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A CurtainUp Review
All the Way Home
By Elyse Sommer
There isn't a big box office name among the 15-member cast, but there are plenty of memorable performances — including that of an eight-year-old star in the making, Chandler Frantz as six-year-old Rufus Follet, Mosel's fictional counterpart of the young James Agee. The innocence little Rufus brings to the unfolding secrets and tensions of the grown-ups who make up his world vividly color and sharpen this portrait of family life in a long ago era even as it filters the adults' darker feelings: the reformed alcoholic father's frustration at having to prove himself and bend to his wife's rigid Catholicism and insistence on not telling Rufus the facts about her pregnancy; the undercurrents of hostility set off by Uncle Ralph's very active alcoholism; the awareness of death intensified by a visit to the 104-year-old Great-Great-Granmaw.
The adults are all played with exceptional emotional depth. Patrick Boll blends charm and pent up frustration as Rufus's doomed father Jay Follet and Monica Russell's Mary Follet grows before our eyes as a woman who must find the strength to carry on after tragedy shatters her faith as well as her happiness. The rest of the cast is equally fine as the family members who are part of the joyous early scenes as well as the heartbreaking later ones. Barbara Andres is a fountain of warmth and strength as Rufus's maternal Aunt Hannah Lynch.
There are also two brief but unforgettable appearances by Irma St. Paule as Great-Great-Granmaw Follet and Corinne Edgerly as Aunt Sadie Follet, her caretaker whose heavy mountain twang defines the now city dwelling family's origins. It 's the family visit to the old woman that prompts John Henry Follet's (John Braden) above quoted rumination about the march of death approaching his family. But he perceives that march as coming in an orderly fashion — overtaking the barely alive Great-Great-Granmaw and with himself next in line. Of course, life doesn't always follow an orderly pattern and the Follet that death comes marching on is neither the ancient Granmaw or the ailing John Henry but his full of life son Jay. It is the blow of that sudden and totally unexpected tragedy that make audiences still identify with and respond this almost half a century old play.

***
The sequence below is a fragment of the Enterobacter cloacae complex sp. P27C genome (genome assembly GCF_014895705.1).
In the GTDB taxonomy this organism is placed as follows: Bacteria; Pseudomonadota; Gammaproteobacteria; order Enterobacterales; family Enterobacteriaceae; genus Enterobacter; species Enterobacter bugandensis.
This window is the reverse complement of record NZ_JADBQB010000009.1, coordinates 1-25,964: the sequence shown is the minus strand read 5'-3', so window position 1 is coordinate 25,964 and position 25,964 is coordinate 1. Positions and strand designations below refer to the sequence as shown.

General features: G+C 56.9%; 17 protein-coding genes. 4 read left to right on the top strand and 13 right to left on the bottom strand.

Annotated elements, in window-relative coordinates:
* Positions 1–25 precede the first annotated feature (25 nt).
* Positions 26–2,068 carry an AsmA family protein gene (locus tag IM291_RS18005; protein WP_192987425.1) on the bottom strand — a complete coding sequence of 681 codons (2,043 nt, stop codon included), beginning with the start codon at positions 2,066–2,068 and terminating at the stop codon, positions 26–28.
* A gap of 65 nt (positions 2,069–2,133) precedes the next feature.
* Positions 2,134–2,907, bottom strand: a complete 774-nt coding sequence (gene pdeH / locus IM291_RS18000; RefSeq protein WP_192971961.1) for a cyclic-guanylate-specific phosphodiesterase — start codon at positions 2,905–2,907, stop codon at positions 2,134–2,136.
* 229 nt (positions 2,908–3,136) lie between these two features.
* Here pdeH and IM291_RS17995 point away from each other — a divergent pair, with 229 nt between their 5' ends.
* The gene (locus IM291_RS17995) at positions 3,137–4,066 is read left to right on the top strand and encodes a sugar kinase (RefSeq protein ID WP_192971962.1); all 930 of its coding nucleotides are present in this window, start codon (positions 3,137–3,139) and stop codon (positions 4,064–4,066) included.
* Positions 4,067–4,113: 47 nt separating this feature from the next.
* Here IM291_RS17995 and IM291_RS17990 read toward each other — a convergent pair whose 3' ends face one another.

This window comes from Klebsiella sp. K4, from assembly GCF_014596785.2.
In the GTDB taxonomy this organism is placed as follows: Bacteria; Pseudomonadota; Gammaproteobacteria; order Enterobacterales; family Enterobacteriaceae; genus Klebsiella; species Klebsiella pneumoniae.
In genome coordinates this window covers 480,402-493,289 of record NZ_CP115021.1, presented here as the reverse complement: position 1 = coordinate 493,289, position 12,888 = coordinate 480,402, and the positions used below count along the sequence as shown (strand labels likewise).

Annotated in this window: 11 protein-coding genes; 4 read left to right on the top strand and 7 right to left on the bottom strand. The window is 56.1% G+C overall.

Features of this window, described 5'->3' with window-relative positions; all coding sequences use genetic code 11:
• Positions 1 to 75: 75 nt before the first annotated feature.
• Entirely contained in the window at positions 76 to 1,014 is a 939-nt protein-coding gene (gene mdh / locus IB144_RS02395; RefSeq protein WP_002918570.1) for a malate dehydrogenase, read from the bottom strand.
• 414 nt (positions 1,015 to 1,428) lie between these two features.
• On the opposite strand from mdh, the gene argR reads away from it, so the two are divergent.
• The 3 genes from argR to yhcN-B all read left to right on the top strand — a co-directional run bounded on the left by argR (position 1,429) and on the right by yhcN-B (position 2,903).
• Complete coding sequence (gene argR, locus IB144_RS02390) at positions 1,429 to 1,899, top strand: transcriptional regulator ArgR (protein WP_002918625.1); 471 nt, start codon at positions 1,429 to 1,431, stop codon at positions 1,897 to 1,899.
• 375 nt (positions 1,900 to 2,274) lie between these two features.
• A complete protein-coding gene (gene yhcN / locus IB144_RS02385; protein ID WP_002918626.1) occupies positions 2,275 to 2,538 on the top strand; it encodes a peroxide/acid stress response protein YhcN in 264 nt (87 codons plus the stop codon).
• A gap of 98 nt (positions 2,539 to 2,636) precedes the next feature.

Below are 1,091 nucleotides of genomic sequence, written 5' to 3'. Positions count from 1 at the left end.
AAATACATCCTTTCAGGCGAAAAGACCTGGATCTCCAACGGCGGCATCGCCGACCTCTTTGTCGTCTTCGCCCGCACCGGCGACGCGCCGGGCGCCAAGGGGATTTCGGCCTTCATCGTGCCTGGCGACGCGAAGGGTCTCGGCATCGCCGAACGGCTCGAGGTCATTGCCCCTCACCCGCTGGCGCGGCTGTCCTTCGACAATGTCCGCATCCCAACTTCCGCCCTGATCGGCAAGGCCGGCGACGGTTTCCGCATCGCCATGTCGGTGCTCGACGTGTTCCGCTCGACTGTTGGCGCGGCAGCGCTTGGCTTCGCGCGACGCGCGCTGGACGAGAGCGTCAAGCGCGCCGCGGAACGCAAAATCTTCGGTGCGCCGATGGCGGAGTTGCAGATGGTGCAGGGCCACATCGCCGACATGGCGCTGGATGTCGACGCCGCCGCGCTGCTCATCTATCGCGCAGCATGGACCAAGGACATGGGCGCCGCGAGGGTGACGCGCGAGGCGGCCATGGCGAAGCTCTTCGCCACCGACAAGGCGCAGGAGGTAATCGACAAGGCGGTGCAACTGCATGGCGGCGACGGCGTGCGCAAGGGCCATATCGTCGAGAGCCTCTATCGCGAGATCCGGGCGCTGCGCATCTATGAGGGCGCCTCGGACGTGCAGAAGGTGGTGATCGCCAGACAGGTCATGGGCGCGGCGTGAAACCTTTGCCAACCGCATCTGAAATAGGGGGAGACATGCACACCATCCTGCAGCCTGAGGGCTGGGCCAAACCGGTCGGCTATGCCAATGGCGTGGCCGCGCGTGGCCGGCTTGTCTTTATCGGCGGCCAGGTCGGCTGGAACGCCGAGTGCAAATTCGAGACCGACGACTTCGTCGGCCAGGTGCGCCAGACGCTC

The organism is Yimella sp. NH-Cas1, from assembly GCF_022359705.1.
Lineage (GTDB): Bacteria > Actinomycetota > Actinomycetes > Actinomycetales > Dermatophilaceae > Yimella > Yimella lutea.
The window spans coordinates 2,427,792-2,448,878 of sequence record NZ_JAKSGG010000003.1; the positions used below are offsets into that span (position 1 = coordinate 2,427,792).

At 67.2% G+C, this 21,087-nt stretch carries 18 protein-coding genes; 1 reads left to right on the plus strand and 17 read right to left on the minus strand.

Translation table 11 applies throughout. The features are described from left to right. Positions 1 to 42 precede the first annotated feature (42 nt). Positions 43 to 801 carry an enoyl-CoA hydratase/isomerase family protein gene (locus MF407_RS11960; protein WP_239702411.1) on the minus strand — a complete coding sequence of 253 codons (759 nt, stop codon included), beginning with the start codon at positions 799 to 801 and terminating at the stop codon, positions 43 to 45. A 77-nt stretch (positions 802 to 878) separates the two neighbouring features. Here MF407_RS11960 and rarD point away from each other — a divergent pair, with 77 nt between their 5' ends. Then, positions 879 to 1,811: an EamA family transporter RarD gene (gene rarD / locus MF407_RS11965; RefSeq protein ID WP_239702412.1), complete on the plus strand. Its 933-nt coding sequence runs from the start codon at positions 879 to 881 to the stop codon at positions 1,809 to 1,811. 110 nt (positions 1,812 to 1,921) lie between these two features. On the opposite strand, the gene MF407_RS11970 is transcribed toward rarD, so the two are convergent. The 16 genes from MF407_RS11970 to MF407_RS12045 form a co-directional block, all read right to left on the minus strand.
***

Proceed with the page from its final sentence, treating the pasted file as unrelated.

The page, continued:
Agee's novel, actually more memoir than novel and a not fully complete manuscript published posthumously, was notable more for its intense emotional richness and finely detailed writing. It wasn't the stuff of high drama, but Tad Mosel captured Agee's sense of people and place and created a portrait of a close knit family yet with different backgrounds, temperaments and beliefs, with those family ties at once tightened and loosened by the impact of the tragic accident.
While the play was filmed for the big and little screen (In 1971 with Joanne Woodward and Richard Kiley as Mary and Jay Follet, Pat Hingle as Ralph Follet and Eileen Heckart as Aunt Hannah Lynch; and in 1981 with Sally Field and William Hurt as Mary and Jay Follet, Ned Beatty as brother Ralph and Polly Holliday as Aunt Hannah), the Transport Group's production is most welcome because it marks its first New York revival but, more importantly, because director Cummings has found exactly the right way to once again make Agee's poetic evocation of the lifelong impact of his father's death on his idyllic youth playable for his actors and wonderfully watchable for the audience.
Cummings is no stranger to the Wilder style of no scenery staging, having already helmed a most innovative production of Our Town. The minimal props he uses for All the Way Home, pay further tribute to Agee's rich imagery — consist of two chairs and a group of toy-sized wooden houses as described in the first page of A Death in the Family. These little houses with the spaces between conjuring up streets and gardens for the actors to navigate make for a highly stylized production, with actions like pouring tea or driving a car mimed. The measured movements, and occasional scenes which have the ensemble assembled like a sculptor's multi-figured tableau tend to make the first act somewhat too slow-paced but the lives depicted here don't move at a fast pace and Cummings' direction underscores the agonizing build-up to the dreaded phone call about Jay's accident and heighten the emotional climate of the second and third acts.
Despite the absence of scenery, this is a physically rich production thanks to Shanna Albery and Kathryn Rohe's period perfect costumes, Paul Huntley's wig and hair design and Ellen Weiss's lovely music performed live at the side of the stage by harmonica player Corrin Hudleston. I found myself actually humming Weiss's soulful theme song during the intermission.
At $20 a ticket this is an undisputed best buy. It's also an apt forerunner to Transport's ambitious 20th Century project —a five-year plan to present ten productions (dramas and musicals) dealing with a different decade in American Life.
Easy-on-the budget super gift for yourself and your musical loving friends. Tons of gorgeous pictures.
Leonard Maltin's 2007 Movie Guide
At This Theater
Leonard Maltin's 2005 Movie Guide